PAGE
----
The Norwegians have a high spirit at breakfast. G. tells that she collects old stuff and will soon be out of space; new acquisitions must either be put on the outside walls, or something else must be thrown out first. "Yes, out first!", her husband says, "or we'll have to put up another wall in our living room!"

Lucca makes a friendly impression. TG leaves us to the local guide Carlo, a young chap in very casual and not particularly clean clothes. But Carlo is OK. He knows how to make things interesting and speaks with enthusiasm while he guides us through the old town.

Lucca is more alive than any of the cities we have visited so far. Here tourism isn't the driving force for every action. There are far more locals, far more useful shops and there are almost no cars in the old city centre - just pedestrians and cyclists.

Lamp-post in Piazza Napoleone Piazza del Mercato in Lucca Outside Piazza del Mercato in Lucca
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The guided tour ends at Piazza del Mercato. The piazza is shaped like an amphi theatre, which is no coincidence because this was the location of the old Roman theatre and some places you can see the top of the ancient walls integrated with the houses of today.

TG waits for us here and recruits three helpers to carry goods for our picnic. The rest of us settle at a café. We need to rest and to visit a toilet. I sit in the sun, which is strong today.

We find the tower, Torre Guinigi, with oak trees on the top. The photo-happy Norwegian, Helle and I climb the stairs to the top and are rewarded with a breathtaking view over the city. The tiled roofs are red and the city lies in a butter hole surrounded by mountains. To my surprise the others are waiting for us when we get down 20 minutes later.

Torre Guinigi in Lucca View over Lucca View over Lucca
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Picnic in Lucca

TG has prepared a picnic on the broad city wall with its lush grass. It looks delicious. There is bread from the local baker, thin slices of ham, spicy sausages, tomatoes, olives, pesto, cheese, red wine from Laura's vineyard and much more. It looks good and it tastes good.

After the picnic some want to go to Pisa on their own while the rest of us agree to skip the museum in Vinci and go straight home after a cup of coffee. We are home for a siesta at 3. It is nice to rest a bit.

Montecatini Alto

I prepare for a stroll after the siesta, but Helle does not feel in shape. She has got some very bothersome mosquito bites on her feet and is not quite well - maybe an allergic reaction. So she prefers to stay at home and recover, and I leave on my own.

There are many locals making a 'passegiata' in the park near the thermal baths, and flowers scent the air. The baths are built in a pompous classic style with columns and frescoes, but I just have a look from the outside and do not enter.

I walk back a bit and turn off for "La Finicola", the small cable car that will take you to Montecatini Alto, the old 'upper' Montecatini that lies as an eagle's nest on a cliff top. The cable car leaves at 18:30 and I am lucky to be there at the right moment.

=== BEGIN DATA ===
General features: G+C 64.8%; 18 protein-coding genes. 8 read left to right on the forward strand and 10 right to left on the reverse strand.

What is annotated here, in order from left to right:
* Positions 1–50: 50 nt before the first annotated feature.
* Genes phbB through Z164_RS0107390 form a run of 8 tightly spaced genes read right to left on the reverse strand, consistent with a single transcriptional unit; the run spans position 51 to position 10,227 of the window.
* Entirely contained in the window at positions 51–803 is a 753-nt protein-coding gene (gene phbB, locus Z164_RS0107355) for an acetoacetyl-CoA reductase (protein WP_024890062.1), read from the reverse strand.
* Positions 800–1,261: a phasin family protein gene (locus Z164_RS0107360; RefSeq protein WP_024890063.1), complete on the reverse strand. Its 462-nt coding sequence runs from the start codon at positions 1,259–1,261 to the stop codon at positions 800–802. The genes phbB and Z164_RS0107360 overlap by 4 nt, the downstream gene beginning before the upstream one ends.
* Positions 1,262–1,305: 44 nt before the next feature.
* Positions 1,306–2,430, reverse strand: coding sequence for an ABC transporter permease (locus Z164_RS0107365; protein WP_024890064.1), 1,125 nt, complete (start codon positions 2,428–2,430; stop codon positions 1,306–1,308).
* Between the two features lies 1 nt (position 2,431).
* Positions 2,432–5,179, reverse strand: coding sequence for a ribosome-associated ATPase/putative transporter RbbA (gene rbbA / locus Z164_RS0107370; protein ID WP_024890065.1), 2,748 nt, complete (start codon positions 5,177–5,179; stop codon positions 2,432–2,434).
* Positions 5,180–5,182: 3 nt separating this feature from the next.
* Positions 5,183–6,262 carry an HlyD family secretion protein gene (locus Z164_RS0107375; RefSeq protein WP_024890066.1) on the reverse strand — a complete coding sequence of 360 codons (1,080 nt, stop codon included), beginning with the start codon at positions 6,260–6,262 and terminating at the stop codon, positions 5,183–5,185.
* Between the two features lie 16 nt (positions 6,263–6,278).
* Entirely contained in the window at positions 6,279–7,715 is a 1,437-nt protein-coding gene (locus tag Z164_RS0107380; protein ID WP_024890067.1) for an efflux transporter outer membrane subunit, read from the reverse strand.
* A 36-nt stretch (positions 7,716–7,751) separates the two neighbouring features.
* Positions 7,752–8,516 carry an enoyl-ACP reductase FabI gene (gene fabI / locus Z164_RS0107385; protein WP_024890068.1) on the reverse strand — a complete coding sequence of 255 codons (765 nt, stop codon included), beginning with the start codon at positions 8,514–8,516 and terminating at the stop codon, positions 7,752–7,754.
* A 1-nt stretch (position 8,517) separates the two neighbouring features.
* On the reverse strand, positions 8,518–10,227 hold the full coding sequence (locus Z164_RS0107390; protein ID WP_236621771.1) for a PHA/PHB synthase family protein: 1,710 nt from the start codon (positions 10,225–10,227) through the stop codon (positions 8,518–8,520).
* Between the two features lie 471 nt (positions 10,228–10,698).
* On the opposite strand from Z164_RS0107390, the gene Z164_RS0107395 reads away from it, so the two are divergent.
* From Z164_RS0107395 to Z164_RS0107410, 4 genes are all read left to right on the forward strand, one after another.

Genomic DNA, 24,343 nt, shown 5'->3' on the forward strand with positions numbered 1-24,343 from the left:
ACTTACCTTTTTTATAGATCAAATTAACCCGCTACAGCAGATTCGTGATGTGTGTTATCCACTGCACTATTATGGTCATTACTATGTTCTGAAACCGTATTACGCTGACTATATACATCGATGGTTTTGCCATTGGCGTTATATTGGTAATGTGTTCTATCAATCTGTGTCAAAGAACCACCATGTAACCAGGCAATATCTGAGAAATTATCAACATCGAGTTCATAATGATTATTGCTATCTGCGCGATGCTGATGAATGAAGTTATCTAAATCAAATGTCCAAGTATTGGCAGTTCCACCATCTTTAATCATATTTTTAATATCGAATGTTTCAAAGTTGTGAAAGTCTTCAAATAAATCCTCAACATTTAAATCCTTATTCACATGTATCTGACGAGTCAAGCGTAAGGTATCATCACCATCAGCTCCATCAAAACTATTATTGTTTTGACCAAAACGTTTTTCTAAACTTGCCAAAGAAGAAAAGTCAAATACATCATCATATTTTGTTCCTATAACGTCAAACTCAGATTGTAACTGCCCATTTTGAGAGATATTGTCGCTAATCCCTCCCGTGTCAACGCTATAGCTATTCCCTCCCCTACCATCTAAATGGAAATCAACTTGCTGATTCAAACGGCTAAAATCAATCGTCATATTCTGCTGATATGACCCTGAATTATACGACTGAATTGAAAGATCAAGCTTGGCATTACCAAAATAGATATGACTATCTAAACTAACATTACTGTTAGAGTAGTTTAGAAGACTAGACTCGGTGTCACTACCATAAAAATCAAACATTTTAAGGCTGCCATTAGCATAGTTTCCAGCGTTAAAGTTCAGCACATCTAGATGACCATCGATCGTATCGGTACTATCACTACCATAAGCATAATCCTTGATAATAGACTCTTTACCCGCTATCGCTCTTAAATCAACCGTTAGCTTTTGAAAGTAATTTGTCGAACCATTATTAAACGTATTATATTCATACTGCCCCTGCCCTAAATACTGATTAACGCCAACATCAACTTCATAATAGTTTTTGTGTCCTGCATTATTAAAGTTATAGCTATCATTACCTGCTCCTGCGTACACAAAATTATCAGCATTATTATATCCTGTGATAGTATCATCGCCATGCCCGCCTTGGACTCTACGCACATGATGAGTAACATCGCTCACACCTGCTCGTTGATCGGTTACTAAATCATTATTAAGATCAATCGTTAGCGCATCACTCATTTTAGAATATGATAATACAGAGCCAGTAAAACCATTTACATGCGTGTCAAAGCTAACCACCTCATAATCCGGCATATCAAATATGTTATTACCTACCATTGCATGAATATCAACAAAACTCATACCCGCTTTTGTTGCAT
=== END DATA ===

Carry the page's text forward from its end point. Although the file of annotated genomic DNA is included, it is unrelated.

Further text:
La Finicola is from 1898 and the small red car could have been there right from the first day. The three compartments are closed (and opened!) from the outside and you sit on wooden benches.

Montecatini Alto Montecatini Alto
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From Montecatini Alto

Street in Montecatini Alto

You pay the ticket at the top - 5 € for a return ticket. You can walk or drive down the twisted road, but it is steep and quite long. I pass the inclining square, Piazza Giusti Giuseppe, with the restaurants and go exploring.

There are flowers and stairs and twisted alleys and old solid stone houses with green shutters in front of small windows. An old house is decaying with dignity, and the garden is becoming a wilderness, undisturbed behind an ornate iron gate. The view is magnificent, and the land below is bathed in a golden evening-light.

I go back to the square and get a table outside ristorante "La Torre". It is more peaceful than the pizzeria across the square, where a German company is having a good time.

I am not particularly hungry after the picnic, but I need a bit of something and order melon with ham, gnocchi with mushrooms and a glass of white wine and water.

The large melon pieces are bursting with sweet juice, and the plate is covered with thin slices of air-dried ham. The gnocchi portion looks small, but leaves no room for a cheese dessert. Instead I get an espresso and a Vecchia Romagna to keep me company until the next cable car leaves at 21.

A very longhaired cat with a flat face and snub-nose comes to say hello, and when I stretch my arm in greeting I almost trip because everything including my chair is slanted on the sloping square. My struggle to regain balance frightens the cat.

Down again hotel Boston is straight ahead past many hotels. I meet Ido, and we have a chat on the corner where mosquitoes punctured Helle yesterday. My Italian is pretty limited, but Ido is helpful, speaks slowly and uses simple sentences.

I ask him if he is going home to his family on Monday, and he answers that he'll be home Sunday evening when he has been driven us to Rome. Monday morning he leaves for Prague for 7 days with an Italian company. Ido is a sailor on the European highways.

It is getting chilly and I return to the hotel. Helle is in bed and seems not to mind a decent rest, but the mosquito bites are worrying: they swell violently and hurt and will restrain walking. The antihistamine does not seem to help. We'll just have to wait and see.